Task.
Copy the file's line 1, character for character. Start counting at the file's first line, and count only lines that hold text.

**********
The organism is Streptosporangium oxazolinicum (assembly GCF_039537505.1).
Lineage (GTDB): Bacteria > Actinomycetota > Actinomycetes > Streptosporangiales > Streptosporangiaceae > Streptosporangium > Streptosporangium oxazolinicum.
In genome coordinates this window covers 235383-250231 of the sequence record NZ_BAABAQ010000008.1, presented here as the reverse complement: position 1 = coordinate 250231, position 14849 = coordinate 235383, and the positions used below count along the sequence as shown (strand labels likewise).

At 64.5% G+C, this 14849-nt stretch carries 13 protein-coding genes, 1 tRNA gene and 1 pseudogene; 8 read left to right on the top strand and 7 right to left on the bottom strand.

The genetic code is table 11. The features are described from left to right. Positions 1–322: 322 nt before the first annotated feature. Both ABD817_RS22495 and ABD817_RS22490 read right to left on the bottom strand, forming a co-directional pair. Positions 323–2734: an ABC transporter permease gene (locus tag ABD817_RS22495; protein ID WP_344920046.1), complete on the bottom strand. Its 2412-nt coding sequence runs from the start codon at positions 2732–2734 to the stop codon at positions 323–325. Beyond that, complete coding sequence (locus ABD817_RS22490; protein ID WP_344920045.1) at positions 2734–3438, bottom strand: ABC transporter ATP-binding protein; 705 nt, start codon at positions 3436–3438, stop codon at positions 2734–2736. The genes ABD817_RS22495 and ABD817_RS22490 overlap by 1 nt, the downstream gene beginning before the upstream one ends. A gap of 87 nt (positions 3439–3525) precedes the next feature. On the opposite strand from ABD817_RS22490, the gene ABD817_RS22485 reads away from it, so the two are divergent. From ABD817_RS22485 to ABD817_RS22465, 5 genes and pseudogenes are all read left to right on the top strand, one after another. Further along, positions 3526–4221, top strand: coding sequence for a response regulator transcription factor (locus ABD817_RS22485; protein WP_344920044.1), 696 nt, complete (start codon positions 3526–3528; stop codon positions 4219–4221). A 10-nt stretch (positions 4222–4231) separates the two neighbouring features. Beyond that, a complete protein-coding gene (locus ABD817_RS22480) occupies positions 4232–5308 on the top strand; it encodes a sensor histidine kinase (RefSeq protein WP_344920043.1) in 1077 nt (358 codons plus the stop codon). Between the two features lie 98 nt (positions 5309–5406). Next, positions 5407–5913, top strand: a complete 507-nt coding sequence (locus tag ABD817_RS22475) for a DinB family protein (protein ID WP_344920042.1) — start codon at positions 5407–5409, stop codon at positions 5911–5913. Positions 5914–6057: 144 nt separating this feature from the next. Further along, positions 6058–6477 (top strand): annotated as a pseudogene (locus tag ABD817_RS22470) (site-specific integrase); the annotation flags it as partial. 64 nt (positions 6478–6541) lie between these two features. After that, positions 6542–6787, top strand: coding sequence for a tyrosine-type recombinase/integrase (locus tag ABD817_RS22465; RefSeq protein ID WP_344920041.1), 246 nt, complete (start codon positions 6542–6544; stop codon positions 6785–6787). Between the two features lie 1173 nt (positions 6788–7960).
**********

The organism is Streptosporangium oxazolinicum (assembly GCF_039537505.1).